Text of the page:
On transit streets like Haight, the SFMTA is looking to install transit-priority traffic signals to speed up Muni. But are they worth it? Photo: torbakhopper HE DEAD/Flickr
On Tuesday, the SFMTA Board of Directors approved plans to add traffic signals and bulb-outs along Haight Street, which could speed up Muni’s 6 and 71 lines and improve pedestrian safety. The approval came despite complaints from some Upper Haight merchants over removing parking for bus bulb-outs, and mixed support for new traffic signals from pedestrian safety and transit advocates.
Under Muni Forward’s “Rapid” plans for the 71, almost all stop signs along Haight will be replaced with either transit-priority traffic signals, or two-way stops combined with traffic calming treatments. The signals, which stay green when they detect buses, would be installed at Clayton, Baker, Broderick, Scott, Pierce, and Buchanan Streets. Either a two-way stop or a new signal would be possible at Shrader, Central, Webster, and Laguna Streets.
Muni has similar plans for Muni’s 5-Fulton and for other routes under Muni Forward, which previously was called the Transit Effectiveness Project. SFMTA planners say Muni riders stand to save a lot of time thanks to the new signals, combined with a relocation of bus stops from the near side to the far side of intersections. The SFMTA claims it takes an average of 18 seconds to clear a stop sign, counting deceleration, queuing behind cars, and acceleration.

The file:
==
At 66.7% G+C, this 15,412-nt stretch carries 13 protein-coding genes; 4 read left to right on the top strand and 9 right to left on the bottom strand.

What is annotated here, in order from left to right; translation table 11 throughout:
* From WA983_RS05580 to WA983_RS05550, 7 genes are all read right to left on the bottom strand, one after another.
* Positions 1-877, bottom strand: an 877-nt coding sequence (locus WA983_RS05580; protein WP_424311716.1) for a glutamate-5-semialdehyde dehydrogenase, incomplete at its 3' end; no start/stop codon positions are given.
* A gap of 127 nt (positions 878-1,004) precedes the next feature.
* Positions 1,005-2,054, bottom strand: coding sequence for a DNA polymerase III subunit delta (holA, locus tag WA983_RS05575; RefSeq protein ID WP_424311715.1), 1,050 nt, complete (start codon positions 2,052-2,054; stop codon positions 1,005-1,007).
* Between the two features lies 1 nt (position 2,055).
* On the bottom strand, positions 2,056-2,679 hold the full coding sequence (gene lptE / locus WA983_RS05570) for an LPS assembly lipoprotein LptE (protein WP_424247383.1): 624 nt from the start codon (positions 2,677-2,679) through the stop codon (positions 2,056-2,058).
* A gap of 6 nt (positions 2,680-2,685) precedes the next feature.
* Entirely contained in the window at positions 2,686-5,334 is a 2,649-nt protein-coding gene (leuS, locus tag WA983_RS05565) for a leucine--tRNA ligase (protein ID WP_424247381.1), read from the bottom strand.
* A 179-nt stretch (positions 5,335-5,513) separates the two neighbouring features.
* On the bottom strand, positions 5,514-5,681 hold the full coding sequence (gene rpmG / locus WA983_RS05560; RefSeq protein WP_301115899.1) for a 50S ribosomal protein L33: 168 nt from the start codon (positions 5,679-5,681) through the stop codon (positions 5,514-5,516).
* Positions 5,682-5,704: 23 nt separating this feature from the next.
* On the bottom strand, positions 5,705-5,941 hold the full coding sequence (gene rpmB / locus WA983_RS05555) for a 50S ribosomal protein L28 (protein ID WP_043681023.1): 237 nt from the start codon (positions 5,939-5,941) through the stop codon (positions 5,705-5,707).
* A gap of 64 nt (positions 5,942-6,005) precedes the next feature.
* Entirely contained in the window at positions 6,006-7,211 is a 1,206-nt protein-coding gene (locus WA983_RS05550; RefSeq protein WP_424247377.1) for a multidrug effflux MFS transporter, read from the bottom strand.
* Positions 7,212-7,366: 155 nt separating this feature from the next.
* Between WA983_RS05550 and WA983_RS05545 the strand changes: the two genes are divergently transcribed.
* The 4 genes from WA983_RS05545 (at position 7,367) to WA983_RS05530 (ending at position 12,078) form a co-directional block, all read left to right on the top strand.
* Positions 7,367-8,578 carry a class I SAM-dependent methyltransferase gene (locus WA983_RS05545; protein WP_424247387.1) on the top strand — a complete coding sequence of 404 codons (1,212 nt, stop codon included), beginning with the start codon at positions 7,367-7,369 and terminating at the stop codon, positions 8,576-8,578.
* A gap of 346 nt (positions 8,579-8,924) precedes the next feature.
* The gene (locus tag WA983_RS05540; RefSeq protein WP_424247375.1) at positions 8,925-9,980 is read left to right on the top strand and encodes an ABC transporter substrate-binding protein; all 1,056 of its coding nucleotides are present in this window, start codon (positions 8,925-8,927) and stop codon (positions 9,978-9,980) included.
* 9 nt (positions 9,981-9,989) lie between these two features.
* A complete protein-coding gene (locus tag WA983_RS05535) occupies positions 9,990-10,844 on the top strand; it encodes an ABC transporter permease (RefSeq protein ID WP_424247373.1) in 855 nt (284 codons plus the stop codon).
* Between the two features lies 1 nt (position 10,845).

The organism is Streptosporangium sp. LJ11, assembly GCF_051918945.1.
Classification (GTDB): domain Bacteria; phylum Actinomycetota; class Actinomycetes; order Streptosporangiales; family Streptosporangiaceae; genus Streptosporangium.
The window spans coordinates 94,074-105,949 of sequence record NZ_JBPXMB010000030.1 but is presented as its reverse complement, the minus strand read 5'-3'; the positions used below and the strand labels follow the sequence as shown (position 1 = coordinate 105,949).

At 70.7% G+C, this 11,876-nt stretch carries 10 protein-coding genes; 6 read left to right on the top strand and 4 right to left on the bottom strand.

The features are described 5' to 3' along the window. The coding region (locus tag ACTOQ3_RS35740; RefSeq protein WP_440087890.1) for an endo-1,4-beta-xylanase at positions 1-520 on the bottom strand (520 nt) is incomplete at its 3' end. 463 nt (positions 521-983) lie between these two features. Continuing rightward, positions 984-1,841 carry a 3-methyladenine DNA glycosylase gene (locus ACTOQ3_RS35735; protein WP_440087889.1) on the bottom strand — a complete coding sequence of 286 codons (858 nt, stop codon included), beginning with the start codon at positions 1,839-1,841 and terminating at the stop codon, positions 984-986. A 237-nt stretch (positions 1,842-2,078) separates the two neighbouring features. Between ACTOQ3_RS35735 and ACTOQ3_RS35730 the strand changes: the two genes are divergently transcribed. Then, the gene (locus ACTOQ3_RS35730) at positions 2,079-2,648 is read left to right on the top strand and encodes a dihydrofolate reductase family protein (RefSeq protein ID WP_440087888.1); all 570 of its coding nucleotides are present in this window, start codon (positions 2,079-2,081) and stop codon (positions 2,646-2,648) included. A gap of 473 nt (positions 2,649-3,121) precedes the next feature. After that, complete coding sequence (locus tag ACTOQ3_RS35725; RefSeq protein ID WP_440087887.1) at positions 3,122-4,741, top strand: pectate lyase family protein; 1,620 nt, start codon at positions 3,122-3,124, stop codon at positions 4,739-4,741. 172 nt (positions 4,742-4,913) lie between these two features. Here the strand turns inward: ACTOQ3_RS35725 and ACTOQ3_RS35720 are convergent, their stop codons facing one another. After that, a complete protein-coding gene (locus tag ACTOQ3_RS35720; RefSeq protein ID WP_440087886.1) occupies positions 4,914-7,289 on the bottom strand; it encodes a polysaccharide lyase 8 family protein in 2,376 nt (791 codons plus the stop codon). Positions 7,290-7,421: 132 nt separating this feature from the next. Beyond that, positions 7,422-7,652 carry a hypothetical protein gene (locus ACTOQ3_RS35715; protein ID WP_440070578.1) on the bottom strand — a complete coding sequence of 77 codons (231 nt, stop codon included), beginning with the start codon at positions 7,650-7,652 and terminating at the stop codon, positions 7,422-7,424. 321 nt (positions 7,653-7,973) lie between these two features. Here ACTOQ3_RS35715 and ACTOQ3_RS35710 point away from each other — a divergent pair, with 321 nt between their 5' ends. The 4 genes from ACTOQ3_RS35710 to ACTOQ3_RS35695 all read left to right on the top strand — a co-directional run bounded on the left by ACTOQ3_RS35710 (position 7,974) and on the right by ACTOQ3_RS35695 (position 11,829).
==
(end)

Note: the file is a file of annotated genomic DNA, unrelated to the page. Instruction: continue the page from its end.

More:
But the speed benefits of signalization are contested by Michael Smith, the former Chief Technology Officer and General Manager of NextBus, who co-founded Walk SF. SFMTA staff have not responded to his challenge to their estimates — neither to a request from Streetsblog, nor at the board hearing — but street safety advocates say that they might not justify costly signals, which restrict movement for people walking and biking (in this case, on the Wiggle). “MTA hasn’t convinced neighbors and pedestrian advocates of that,” said Livable City Executive Director Tom Radulovich.
“All of these proposals are great, but traffic signals are questionable,” Smith told the SFMTA Board. He presented data [PDF] he said he collected by riding the 71 with a timer “for several hours,” showing that delay times at stop sign intersections on Haight aren’t close to the 18-second estimate.
Based on his analysis, Smith concluded that most of the proposed signals would only save a few seconds, if any, and that the busy Scott Street intersection is the only spot that justifies a signal.